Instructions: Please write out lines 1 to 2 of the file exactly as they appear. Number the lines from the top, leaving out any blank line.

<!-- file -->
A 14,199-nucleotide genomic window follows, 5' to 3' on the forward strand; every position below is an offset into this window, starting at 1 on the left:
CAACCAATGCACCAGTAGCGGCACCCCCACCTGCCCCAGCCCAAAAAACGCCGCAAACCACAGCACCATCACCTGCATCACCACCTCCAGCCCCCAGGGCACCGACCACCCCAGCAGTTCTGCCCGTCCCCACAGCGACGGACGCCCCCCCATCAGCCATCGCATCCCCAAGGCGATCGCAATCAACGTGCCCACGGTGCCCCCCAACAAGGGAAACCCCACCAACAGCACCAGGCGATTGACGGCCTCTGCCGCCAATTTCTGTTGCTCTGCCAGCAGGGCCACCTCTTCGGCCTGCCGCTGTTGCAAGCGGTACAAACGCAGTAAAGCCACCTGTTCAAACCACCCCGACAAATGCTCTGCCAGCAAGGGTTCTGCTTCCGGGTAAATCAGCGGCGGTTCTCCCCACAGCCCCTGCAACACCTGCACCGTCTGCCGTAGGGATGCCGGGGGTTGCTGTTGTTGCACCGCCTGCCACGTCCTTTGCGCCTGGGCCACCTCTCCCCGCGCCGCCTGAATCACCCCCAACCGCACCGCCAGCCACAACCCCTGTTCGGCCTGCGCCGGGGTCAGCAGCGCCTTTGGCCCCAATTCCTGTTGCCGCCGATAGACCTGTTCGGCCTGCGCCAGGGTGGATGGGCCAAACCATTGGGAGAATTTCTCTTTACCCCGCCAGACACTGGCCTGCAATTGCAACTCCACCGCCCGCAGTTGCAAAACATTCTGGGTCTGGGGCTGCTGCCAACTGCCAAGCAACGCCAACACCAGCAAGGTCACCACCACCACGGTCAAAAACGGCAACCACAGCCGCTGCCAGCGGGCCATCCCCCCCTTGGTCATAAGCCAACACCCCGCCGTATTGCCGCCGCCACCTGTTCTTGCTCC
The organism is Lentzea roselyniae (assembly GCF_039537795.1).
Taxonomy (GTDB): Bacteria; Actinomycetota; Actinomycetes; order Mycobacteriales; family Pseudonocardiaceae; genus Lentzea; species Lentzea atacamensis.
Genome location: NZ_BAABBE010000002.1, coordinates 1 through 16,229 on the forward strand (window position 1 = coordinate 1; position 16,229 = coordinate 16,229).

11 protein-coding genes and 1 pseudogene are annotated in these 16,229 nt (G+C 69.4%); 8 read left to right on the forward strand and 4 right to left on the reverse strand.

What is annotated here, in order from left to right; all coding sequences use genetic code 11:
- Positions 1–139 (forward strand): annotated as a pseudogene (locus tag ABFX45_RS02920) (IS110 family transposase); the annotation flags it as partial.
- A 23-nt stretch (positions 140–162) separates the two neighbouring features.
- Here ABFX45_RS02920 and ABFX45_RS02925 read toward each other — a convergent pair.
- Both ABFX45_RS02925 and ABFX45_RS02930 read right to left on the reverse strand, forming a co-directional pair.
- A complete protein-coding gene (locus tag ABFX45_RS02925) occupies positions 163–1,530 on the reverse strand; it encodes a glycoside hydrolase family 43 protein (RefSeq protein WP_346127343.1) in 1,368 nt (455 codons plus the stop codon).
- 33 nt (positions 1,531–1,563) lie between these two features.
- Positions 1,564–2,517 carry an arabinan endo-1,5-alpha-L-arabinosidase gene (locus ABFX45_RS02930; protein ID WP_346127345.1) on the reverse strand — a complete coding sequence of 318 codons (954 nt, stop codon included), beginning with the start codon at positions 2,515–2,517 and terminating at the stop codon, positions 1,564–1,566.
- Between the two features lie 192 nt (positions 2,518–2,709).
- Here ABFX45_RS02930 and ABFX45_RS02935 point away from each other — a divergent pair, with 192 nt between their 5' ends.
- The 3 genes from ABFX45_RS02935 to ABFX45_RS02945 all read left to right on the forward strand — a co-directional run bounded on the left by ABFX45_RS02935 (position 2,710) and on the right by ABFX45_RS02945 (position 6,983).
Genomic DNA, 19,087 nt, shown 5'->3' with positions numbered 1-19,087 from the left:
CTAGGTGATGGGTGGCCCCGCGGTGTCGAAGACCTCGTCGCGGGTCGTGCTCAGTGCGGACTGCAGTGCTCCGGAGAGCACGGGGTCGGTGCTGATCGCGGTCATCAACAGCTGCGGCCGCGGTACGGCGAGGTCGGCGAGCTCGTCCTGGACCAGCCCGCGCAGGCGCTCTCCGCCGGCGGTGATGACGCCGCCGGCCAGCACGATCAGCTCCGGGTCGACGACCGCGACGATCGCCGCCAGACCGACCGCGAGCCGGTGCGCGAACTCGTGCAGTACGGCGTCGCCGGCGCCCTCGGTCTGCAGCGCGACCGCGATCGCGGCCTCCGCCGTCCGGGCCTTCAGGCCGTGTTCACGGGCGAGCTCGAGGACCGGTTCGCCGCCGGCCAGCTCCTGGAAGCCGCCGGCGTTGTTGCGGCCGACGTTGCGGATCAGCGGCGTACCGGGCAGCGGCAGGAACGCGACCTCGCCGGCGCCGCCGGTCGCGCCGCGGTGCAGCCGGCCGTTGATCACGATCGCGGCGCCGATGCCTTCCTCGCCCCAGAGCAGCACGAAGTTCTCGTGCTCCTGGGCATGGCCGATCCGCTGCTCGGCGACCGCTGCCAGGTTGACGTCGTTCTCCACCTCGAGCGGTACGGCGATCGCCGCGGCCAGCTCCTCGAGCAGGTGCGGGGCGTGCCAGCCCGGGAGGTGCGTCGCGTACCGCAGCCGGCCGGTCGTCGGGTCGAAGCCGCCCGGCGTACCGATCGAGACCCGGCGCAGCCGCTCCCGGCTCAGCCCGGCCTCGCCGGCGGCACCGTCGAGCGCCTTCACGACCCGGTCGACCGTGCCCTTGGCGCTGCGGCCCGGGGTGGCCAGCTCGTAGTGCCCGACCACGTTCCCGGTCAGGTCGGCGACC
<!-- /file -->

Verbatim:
A 14,199-nucleotide genomic window follows, 5' to 3' on the forward strand; every position below is an offset into this window, starting at 1 on the left:
CAACCAATGCACCAGTAGCGGCACCCCCACCTGCCCCAGCCCAAAAAACGCCGCAAACCACAGCACCATCACCTGCATCACCACCTCCAGCCCCCAGGGCACCGACCACCCCAGCAGTTCTGCCCGTCCCCACAGCGACGGACGCCCCCCCATCAGCCATCGCATCCCCAAGGCGATCGCAATCAACGTGCCCACGGTGCCCCCCAACAAGGGAAACCCCACCAACAGCACCAGGCGATTGACGGCCTCTGCCGCCAATTTCTGTTGCTCTGCCAGCAGGGCCACCTCTTCGGCCTGCCGCTGTTGCAAGCGGTACAAACGCAGTAAAGCCACCTGTTCAAACCACCCCGACAAATGCTCTGCCAGCAAGGGTTCTGCTTCCGGGTAAATCAGCGGCGGTTCTCCCCACAGCCCCTGCAACACCTGCACCGTCTGCCGTAGGGATGCCGGGGGTTGCTGTTGTTGCACCGCCTGCCACGTCCTTTGCGCCTGGGCCACCTCTCCCCGCGCCGCCTGAATCACCCCCAACCGCACCGCCAGCCACAACCCCTGTTCGGCCTGCGCCGGGGTCAGCAGCGCCTTTGGCCCCAATTCCTGTTGCCGCCGATAGACCTGTTCGGCCTGCGCCAGGGTGGATGGGCCAAACCATTGGGAGAATTTCTCTTTACCCCGCCAGACACTGGCCTGCAATTGCAACTCCACCGCCCGCAGTTGCAAAACATTCTGGGTCTGGGGCTGCTGCCAACTGCCAAGCAACGCCAACACCAGCAAGGTCACCACCACCACGGTCAAAAACGGCAACCACAGCCGCTGCCAGCGGGCCATCCCCCCCTTGGTCATAAGCCAACACCCCGCCGTATTGCCGCCGCCACCTGTTCTTGCTCC